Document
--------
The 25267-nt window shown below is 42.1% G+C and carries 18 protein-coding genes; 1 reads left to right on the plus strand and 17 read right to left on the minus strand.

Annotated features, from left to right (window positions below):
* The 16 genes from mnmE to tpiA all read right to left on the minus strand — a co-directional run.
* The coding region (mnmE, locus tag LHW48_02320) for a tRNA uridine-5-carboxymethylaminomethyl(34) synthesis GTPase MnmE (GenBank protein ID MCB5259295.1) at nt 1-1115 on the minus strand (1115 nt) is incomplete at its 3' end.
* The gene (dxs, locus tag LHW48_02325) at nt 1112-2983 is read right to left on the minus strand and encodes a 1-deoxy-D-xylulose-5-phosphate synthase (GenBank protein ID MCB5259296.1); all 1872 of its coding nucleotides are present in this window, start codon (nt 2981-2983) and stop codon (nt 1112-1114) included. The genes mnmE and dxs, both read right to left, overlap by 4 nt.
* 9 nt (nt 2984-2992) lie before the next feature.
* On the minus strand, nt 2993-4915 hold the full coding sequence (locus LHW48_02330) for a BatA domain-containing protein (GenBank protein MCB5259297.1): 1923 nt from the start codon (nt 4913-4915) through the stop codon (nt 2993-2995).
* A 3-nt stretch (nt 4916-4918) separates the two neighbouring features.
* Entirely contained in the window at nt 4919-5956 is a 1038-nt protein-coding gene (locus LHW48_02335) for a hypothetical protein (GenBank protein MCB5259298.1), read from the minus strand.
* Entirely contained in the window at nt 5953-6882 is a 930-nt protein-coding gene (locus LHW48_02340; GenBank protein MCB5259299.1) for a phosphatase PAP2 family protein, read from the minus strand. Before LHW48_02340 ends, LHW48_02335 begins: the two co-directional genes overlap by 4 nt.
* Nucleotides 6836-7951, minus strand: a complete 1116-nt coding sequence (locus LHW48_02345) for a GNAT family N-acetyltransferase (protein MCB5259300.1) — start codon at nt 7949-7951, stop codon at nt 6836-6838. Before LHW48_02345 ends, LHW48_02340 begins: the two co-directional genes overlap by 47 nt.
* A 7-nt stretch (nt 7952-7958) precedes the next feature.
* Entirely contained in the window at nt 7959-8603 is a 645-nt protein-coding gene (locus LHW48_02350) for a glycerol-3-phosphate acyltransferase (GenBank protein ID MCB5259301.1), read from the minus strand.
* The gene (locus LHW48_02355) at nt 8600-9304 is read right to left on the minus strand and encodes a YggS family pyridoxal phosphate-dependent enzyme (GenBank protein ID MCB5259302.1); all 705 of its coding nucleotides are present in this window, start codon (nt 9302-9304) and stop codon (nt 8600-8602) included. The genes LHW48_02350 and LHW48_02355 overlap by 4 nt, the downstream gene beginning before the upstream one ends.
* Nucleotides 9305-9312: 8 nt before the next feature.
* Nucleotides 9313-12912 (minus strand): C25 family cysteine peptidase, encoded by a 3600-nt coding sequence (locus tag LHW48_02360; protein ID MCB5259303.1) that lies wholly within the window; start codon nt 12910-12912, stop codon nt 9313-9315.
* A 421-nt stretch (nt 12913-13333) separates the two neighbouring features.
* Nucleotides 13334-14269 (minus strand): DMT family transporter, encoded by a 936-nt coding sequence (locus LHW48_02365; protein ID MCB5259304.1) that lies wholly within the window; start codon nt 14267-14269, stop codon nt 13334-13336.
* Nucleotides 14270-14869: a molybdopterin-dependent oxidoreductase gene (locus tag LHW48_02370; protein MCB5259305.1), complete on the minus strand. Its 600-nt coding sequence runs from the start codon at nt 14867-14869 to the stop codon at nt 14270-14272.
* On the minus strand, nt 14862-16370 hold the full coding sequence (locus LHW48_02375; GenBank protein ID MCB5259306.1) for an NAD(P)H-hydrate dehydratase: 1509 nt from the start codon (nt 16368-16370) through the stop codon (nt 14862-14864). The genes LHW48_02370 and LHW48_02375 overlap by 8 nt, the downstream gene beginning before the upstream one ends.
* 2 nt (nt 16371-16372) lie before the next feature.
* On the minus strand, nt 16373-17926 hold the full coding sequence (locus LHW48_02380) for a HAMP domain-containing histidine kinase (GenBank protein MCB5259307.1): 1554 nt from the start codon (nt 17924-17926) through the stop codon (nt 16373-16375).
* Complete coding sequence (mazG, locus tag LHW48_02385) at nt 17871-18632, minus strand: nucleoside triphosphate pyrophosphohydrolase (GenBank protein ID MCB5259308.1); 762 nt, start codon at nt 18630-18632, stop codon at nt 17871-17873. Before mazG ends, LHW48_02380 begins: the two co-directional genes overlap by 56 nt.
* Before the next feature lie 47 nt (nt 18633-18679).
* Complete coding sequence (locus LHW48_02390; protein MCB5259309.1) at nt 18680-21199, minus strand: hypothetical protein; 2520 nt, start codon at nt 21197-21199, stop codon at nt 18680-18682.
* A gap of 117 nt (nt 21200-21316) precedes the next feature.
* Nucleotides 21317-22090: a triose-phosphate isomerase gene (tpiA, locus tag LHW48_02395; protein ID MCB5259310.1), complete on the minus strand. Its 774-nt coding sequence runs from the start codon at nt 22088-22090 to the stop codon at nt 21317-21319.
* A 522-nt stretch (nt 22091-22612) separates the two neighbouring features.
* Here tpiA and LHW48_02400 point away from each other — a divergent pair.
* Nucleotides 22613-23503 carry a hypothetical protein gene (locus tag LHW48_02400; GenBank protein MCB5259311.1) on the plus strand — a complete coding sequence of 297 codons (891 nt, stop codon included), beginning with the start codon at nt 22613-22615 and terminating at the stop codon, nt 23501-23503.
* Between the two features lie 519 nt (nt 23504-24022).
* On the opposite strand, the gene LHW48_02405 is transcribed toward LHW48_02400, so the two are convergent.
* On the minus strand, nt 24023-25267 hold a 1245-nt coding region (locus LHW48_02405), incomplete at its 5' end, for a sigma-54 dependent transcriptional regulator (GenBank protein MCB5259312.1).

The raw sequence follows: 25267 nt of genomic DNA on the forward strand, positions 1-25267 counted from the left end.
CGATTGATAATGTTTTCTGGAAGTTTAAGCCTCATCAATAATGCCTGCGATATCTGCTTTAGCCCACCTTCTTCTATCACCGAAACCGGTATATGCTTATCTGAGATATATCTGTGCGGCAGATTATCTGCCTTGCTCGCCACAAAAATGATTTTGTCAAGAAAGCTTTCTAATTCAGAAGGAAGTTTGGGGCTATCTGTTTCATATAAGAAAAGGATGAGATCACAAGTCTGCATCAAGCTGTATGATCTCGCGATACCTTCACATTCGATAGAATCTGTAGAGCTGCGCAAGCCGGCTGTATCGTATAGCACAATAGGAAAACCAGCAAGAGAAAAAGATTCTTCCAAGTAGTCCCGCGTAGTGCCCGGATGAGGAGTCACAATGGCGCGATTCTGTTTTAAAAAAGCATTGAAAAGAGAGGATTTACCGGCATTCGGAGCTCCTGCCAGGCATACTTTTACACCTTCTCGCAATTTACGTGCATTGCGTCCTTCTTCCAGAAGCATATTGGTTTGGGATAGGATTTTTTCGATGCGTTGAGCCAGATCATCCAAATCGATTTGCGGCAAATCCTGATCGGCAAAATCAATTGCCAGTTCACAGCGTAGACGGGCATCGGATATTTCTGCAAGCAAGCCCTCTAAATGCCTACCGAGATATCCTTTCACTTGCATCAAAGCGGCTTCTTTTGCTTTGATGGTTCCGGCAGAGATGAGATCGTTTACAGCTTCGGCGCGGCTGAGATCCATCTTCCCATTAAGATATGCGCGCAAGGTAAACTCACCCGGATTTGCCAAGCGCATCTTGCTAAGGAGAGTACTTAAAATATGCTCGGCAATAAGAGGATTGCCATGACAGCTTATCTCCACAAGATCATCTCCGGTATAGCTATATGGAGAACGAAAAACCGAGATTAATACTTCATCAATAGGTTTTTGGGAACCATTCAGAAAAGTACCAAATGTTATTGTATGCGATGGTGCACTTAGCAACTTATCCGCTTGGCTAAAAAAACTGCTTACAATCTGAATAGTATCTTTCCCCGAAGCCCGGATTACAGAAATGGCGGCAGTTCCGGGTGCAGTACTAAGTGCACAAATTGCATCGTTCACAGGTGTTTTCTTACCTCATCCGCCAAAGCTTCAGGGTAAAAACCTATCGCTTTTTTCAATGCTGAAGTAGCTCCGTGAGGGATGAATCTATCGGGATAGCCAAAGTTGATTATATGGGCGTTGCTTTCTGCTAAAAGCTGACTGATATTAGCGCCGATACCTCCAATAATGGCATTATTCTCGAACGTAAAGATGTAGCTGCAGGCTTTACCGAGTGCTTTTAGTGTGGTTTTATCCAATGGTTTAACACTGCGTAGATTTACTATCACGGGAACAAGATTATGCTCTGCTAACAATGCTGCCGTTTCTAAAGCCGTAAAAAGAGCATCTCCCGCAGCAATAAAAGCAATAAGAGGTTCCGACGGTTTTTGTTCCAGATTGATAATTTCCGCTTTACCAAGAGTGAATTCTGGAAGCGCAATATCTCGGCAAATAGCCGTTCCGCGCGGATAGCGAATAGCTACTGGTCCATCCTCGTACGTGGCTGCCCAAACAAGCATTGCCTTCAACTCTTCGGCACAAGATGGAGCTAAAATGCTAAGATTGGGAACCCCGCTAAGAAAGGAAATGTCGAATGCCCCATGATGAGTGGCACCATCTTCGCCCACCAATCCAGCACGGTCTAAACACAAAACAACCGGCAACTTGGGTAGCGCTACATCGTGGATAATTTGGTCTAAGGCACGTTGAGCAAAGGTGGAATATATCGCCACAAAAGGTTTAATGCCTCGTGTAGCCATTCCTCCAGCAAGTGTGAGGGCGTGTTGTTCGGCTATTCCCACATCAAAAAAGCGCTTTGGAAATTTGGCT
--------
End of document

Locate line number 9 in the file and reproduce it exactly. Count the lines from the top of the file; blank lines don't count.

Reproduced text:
* Entirely contained in the window at nt 4919-5956 is a 1038-nt protein-coding gene (locus LHW48_02335) for a hypothetical protein (GenBank protein MCB5259298.1), read from the minus strand.